Few places in North America are experiencing rapid growth and a dynamic emerging design culture like the Pacific Northwest. With cities like Portland, Seattle, and Vancouver, this region is a hotbed for sustainable, low-impact, pedestrian-friendly designs. These projects emerge from a common appreciation of craft and materials as well as a deep understanding of natural systems. While the architecture can found in a variety of different landscape conditions including islands, fields, and mountains, the designs each engage their sites and the challenges and opportunities that they present. As such, the buildings initiate and articulate newfound dialogs between place, space, and people.
The following collection showcases eight dynamic residential projects by a variety of different firms in the Pacific Northwest. Whether designed as passive structures, powerful datums, or playful abodes, each project shows an approach to northwest architecture and design that’s simultaneously critical and creatively reinterpreted. Hierarchy is established throughout the projects and between the layers of view, access, and scale. While the projects share a similar program, they each differ in material and spatial organization as well as their individual approach to the natural systems on site.
Olson Kundig’s Pierre house was designed as an unexpected retreat securely nestled into a rock. Depending on the angle, the house can seemingly disappear into nature. The rock itself also extends into the house and was used as a concrete aggregate where it was excavated.
From its pinwheel design to its floor-to-ceiling glass, the San Juan Island Passive house embodies a sustainable, sleek, and energy-efficient architecture. Pre-manufactured walls and a mechanical core combine to create a solid, innovative building. A refuge that’s simultaneously flowing and adaptable, the house was carefully designed to allow long sight-lines and celebrate its unique island site.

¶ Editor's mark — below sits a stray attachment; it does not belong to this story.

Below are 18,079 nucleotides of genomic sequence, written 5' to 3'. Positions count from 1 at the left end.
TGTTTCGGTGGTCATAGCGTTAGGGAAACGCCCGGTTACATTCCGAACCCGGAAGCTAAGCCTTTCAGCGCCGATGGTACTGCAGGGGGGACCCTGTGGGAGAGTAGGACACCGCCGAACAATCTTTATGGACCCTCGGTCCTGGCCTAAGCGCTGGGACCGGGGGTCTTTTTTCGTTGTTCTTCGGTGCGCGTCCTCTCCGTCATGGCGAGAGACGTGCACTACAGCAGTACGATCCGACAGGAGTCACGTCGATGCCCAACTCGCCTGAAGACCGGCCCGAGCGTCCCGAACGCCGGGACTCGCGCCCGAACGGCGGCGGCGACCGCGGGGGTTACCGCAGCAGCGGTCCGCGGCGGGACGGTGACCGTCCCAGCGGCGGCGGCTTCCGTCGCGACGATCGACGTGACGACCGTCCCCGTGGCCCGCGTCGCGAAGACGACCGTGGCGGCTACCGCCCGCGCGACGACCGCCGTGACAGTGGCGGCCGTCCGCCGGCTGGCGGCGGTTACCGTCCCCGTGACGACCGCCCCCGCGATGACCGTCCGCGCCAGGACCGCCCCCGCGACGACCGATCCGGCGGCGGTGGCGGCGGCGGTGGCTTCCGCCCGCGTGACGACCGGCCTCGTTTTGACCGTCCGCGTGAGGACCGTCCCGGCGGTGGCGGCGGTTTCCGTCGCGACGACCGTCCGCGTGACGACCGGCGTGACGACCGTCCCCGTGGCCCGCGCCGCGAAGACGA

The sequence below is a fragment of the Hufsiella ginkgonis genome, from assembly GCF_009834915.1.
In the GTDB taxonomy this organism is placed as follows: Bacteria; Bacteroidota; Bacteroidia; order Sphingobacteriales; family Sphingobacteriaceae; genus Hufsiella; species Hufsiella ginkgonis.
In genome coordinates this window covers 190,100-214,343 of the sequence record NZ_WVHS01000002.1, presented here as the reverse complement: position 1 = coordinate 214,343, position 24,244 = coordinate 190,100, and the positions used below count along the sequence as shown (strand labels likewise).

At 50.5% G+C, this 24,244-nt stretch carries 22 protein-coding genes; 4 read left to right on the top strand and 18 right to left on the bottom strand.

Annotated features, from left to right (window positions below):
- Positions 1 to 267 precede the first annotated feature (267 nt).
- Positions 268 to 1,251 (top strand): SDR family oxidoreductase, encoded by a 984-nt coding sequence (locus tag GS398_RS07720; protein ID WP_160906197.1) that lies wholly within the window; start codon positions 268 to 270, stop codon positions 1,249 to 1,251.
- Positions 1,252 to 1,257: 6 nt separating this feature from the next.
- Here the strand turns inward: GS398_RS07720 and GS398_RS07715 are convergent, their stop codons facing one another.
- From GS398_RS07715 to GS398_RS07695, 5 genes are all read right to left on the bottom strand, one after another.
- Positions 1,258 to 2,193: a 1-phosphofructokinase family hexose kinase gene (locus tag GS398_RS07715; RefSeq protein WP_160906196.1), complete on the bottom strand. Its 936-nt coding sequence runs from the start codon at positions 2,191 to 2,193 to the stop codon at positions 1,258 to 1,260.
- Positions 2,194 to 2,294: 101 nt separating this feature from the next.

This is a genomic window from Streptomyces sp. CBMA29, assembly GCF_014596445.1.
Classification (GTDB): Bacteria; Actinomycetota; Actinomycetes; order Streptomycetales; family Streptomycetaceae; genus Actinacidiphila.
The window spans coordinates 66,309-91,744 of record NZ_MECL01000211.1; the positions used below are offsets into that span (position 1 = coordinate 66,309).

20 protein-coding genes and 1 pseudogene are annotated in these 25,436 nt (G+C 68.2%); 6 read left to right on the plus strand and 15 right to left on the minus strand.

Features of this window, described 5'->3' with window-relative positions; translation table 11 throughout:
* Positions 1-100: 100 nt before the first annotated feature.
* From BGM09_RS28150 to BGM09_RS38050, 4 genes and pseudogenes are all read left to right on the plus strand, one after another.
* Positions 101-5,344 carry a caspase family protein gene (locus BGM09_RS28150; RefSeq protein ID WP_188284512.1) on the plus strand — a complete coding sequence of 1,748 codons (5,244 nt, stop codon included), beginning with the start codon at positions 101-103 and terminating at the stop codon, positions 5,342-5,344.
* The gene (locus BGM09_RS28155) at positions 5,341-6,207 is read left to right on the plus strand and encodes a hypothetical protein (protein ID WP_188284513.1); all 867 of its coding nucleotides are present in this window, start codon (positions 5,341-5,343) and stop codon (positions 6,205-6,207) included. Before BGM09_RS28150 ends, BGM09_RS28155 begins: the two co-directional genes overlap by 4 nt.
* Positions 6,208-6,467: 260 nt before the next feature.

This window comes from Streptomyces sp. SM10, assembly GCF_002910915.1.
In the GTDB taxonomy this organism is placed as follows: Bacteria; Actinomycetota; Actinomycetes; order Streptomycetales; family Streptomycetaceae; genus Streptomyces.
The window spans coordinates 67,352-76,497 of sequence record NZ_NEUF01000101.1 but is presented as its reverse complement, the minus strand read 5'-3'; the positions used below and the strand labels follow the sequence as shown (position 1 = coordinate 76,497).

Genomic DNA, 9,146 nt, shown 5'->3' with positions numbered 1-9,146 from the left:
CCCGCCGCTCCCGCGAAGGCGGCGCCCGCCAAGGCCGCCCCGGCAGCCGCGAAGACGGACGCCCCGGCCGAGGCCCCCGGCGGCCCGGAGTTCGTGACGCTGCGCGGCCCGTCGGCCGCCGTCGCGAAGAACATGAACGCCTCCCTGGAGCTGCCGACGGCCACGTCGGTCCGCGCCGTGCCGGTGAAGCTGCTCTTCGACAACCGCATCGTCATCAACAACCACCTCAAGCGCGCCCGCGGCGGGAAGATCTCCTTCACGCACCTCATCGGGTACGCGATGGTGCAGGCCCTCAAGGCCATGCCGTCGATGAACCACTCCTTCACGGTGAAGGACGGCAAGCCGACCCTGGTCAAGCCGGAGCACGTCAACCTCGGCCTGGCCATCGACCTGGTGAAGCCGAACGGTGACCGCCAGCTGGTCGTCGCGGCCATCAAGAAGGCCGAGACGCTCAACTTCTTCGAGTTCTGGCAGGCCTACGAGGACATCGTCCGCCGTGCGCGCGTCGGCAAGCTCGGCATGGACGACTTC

This house on the Hood Canal was created as a simple glazed living space that becomes a front porch to the surrounding wooded waterfront. The main living volume is completely glazed, while the other exterior materials are maintenance-free. Large overhangs, natural lighting and ventilation, as well as two-by-eight wall construction make up some of the sustainable building features in the design.
Rolling Huts was created as a response to the client’s need to host visiting guests. Deferring to its natural surroundings, each hut is lifted above the meadow on wheels. The low-tech, low-impact designs enjoy views of the mountains while being united by their proximity to one another.
One of the primary site features of the Linear House is that it is bisected from east to west by a long row of mature Douglas fir trees. Other sides of the house include a hay field and orchard. The house helps to reinforce the cultural landscape to the south and the natural landscape to the north as well as being able to transform into an open-air pavilion.
Located on a site formed of natural granite bedrock, the Cortes was designed as an elevated living space overlooking the sea. Steel columns, exposed wood floor beams, and cantilevered decks combine in the raised space, while concrete visually anchors the house to the bedrock.
This house is located on Lake Union in Seattle. The structure was created for a retired couple that collects art and enjoys being on the water. The floating house was designed to fit into the wharf buildings along the waterfront.
Olympia house is an L-shaped structure on a 10-acre parcel of land. Following the main concept of simplicity, the design addresses both aesthetic and budgetary concerns. Sleek, cost-effective materials combined with modest clean lines and minimal color to complete this “livable modern” house.